Sixty’s Understanding of Nutrient Ratios

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@Randy Holmes-Farley would you be willing in Removing the words “of Redfield” from the title of the thread and move this thread to a place in the forum that could be more suitable for the evolution of the discussion?
I realised I’ve made a mistake in having “Redfield” in the title I tough in messaging a mod to remove it but felt out of place in doing so.

the intension is to discuss the importance of Ratios effects in Nutrient limitations scenarios not necessarily around just one, the theoretical formula is based on the assumption that most microbes in a system utilises nutrient in a C N P ratio and as I’ve expressed several times during the thread that ratio may not be Redfield although I believe there will be a ratio that is unknown. I’d like to carry on having a civil productive discussion on the subject if possible and understand that we may not be in the right place to do so.
 
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I changed the title (seem good?). If you want it moved to a different subforum, which one?
Yes that’s perfect, thank you, i would like it for you to decide if possible, you may know better in witch sub forum would be suitable for this type of discussion.
 

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Yes that’s perfect, thank you, i would like it for you to decide if possible, you may know better in witch sub forum would be suitable for this type of discussion.

In general, I think either the forum its in or the chemistry forum. Both have folks interested in this sort of topic.

The Reef discussion forum will have more folks wanting to use a method that might be helpful to them, and the chem forum may have more folks interested in the rationale for the method.
 
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In general, I think either the forum its in or the chemistry forum. Both have folks interested in this sort of topic.

The Reef discussion forum will have more folks wanting to use a method that might be helpful to them, and the chem forum may have more folks interested in the rationale for the method.
Could we move to the chemistry forum? I feel that discussion the rationale is more important than application, if you ok with that.
 
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Your choice. :)
Let’s do it, It would be good to have great minds scrutinising the theory

with the theory being, that it may well be possible to find the abundance or limitations of C N P by interpreting the residual unused nutrient of No3 and Po4 and use the information to reduce or eliminate common aquarists problems.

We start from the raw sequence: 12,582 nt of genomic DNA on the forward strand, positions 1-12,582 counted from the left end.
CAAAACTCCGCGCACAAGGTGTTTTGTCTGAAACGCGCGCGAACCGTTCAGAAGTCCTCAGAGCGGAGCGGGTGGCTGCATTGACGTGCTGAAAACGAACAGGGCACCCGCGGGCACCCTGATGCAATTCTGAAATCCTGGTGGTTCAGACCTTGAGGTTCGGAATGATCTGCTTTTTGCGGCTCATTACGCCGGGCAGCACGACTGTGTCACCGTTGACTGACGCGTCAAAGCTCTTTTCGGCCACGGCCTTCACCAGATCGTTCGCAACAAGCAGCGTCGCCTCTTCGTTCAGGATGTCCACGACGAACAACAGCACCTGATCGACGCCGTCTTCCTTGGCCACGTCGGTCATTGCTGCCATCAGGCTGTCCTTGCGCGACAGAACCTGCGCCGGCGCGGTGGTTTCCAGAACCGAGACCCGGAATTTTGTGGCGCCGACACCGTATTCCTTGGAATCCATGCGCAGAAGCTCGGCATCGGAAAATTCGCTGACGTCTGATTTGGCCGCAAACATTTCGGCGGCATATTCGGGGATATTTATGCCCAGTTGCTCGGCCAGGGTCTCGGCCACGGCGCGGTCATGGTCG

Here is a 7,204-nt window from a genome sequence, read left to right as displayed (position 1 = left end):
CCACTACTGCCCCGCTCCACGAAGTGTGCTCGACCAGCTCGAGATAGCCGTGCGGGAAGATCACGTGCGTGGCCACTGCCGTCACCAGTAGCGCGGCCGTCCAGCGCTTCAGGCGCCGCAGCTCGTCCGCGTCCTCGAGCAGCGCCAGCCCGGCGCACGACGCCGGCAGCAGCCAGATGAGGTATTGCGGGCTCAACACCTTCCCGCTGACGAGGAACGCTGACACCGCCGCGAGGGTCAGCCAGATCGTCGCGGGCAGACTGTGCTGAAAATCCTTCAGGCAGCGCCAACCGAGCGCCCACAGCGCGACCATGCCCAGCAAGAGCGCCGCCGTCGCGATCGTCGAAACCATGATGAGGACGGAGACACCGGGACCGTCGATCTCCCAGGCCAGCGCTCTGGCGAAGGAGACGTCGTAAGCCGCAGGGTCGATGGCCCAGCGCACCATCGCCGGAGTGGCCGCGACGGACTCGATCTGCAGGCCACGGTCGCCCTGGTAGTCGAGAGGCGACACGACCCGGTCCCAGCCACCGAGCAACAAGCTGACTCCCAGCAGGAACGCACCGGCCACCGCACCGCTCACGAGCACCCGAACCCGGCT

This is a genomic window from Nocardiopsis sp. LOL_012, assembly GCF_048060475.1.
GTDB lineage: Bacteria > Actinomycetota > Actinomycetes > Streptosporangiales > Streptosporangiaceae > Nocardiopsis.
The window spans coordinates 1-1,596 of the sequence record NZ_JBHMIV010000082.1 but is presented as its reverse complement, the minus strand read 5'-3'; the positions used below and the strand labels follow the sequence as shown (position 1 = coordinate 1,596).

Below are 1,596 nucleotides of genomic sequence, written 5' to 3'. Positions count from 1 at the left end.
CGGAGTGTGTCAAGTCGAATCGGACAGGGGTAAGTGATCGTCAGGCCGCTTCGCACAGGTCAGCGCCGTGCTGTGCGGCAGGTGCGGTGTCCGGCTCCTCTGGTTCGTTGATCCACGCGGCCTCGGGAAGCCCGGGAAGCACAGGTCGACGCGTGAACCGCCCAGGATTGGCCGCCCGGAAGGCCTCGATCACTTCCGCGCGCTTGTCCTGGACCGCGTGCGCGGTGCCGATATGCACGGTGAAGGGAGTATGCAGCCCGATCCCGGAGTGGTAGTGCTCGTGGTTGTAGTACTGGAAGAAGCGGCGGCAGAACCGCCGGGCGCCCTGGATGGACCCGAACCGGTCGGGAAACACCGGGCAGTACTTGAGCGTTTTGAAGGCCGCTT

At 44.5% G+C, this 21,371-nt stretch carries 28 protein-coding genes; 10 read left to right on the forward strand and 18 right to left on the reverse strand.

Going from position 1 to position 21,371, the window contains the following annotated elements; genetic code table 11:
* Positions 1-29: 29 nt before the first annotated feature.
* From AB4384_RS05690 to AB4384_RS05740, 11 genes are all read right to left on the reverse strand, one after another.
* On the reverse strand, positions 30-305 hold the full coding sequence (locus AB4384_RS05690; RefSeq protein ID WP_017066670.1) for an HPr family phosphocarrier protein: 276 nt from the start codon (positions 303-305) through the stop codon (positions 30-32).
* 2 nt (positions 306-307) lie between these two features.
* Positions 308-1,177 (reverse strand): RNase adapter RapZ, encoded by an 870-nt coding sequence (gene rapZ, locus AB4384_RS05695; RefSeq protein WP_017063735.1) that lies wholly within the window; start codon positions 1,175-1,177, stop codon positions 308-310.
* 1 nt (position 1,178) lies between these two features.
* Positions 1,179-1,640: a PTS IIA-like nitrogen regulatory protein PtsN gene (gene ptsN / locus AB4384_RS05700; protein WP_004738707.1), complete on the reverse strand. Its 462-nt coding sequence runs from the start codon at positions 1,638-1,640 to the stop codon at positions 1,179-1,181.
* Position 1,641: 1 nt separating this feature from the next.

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Maybe this thread will finally put to rest the use of the "redfield ratio" in this hobby? Probably not, but it would be a good start. I'm not sure who started it's use or reference in relation to our tanks, but it's completely and utterly useless to what we're trying to achieve. I think we have to use "ranges" rather than "ratios" in regards to C -N-P uptake. If there was a magic ratio, then we would all be using it and be successful, but that's not the case. Instead, we should focus of PO4 levels and ranges of NO3 in relation to PO4. Each tank will be limited by one or the other, sometimes both in certain conditions. The other thing to factor in is not all corals have the same requirements of C-N-P, so those ratios will always be different depending on genera or species. But the most important thing here is: Redfield ratio is a complete waste of time and should be banned from our hobby. (I'm joking of course, but you kinda get the point) Alright, back to the intelligent conversation.
 
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Maybe this thread will finally put to rest the use of the "redfield ratio" in this hobby? Probably not, but it would be a good start. I'm not sure who started it's use or reference in relation to our tanks, but it's completely and utterly useless to what we're trying to achieve. I think we have to use "ranges" rather than "ratios" in regards to C -N-P uptake. If there was a magic ratio, then we would all be using it and be successful, but that's not the case. Instead, we should focus of PO4 levels and ranges of NO3 in relation to PO4. Each tank will be limited by one or the other, sometimes both in certain conditions. The other thing to factor in is not all corals have the same requirements of C-N-P, so those ratios will always be different depending on genera or species. But the most important thing here is: Redfield ratio is a complete waste of time and should be banned from our hobby. (I'm joking of course, but you kinda get the point) Alright, back to the intelligent conversation.